Australia’s Destroyer Brisbane Enters Sea Trials
ADELAIDE, Australia — The trials for Air Warfare Destroyer (AWD) Brisbane over the coming weeks will test the ship’s propulsion, maneuvering, control and navigation systems and will be followed by a more advanced phase of sea trials next year to test combat and communications systems.
Brisbane is the second of three warships built in Adelaide as part of the most complex defense project in Australia’s history — an $8 billion collaboration between ASC, Raytheon and the Department of Defense at Techport, Australia’s premier naval industry hub.
Brisbane will be delivered to the Royal Australian Navy next year to join sister ship, HMAS Hobart, and be followed by the delivery of the third and final Air Warfare Destroyer, Sydney, in 2019.
The new destroyer is the third ship in the Australian Navy’s history to share the Brisbane name.
The ship is 146.7 meters long and has a top speed of more than 28 knots, a range of about 5000 nautical miles and can accommodate more than 200 personnel.
It will also carry a range of weapons, detection and electronic warfare systems on board, which include an Aegis Weapon System Baseline 7.1, SPQ Horizon Search Radar, 48 vertical launch missile cells, an Mk 45 5-inch .62-caliber gun for coastal operations and two quad launchers of anti-ship Harpoon weapon systems.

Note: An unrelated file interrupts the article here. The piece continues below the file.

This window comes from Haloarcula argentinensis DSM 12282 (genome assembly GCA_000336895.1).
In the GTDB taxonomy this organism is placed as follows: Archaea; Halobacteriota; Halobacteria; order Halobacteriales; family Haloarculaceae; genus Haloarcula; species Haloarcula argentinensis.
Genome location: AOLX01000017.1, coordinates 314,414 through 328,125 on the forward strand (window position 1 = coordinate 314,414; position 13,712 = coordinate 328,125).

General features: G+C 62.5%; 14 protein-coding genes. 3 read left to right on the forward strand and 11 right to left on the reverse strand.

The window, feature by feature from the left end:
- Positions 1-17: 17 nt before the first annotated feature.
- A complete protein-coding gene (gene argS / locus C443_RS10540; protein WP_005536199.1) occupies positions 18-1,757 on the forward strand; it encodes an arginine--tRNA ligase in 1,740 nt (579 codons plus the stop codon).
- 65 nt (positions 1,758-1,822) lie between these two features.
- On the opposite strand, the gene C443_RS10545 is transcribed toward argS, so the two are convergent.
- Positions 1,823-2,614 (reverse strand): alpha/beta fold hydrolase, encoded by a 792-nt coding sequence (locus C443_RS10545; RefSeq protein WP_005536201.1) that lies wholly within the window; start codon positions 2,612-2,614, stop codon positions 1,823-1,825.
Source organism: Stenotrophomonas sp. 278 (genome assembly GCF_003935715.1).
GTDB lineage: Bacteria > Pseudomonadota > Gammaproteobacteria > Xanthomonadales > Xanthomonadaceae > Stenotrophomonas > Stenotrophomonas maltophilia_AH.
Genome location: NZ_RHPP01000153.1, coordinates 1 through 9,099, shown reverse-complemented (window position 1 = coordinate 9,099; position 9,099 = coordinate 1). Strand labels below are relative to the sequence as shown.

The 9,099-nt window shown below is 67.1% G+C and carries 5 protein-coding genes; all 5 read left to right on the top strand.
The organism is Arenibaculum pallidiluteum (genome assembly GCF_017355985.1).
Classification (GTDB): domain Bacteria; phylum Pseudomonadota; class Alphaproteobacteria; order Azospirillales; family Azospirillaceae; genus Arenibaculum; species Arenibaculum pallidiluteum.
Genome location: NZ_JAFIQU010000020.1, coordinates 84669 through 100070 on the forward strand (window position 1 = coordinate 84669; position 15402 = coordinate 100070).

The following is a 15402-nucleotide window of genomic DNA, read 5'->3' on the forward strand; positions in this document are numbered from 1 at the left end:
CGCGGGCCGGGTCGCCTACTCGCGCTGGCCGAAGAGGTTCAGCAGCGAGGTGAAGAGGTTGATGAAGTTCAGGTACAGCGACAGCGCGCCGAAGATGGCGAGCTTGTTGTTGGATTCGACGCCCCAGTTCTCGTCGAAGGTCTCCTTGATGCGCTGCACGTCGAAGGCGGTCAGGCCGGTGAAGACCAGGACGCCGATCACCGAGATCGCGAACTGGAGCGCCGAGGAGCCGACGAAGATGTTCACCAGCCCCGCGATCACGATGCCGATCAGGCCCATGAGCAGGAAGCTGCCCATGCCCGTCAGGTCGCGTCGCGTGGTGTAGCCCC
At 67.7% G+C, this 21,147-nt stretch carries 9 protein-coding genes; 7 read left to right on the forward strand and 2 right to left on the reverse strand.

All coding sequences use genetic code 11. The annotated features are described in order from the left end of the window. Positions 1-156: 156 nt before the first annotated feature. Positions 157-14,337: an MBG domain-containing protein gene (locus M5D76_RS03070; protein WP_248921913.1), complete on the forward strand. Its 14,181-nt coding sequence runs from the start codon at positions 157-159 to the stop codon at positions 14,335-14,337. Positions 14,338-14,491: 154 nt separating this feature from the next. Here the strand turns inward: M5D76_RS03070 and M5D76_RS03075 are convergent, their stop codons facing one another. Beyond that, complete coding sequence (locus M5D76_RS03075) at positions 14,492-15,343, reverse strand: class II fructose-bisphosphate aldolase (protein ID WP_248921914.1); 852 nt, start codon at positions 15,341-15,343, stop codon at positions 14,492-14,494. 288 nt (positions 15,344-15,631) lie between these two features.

The AWD enterprise partners include the Department of Defence, Raytheon Australia as the combat systems integrator, ASC as the shipbuilder and Navantia as the shipbuilder manager.
Raytheon Australia Managing Director Michael Ward commended the team on today’s achievement.
“As the combat systems integrator for the AWD program, Raytheon Australia has applied its highly skilled Australian workforce of 350 architects, systems engineers and project managers to the AWD program over the last decade,” he said.
“The commencement of Brisbane’s sea trials is a source of tremendous pride for Raytheon Australia and our home-grown Australian workforce that has built a national asset in complex combat system integration.”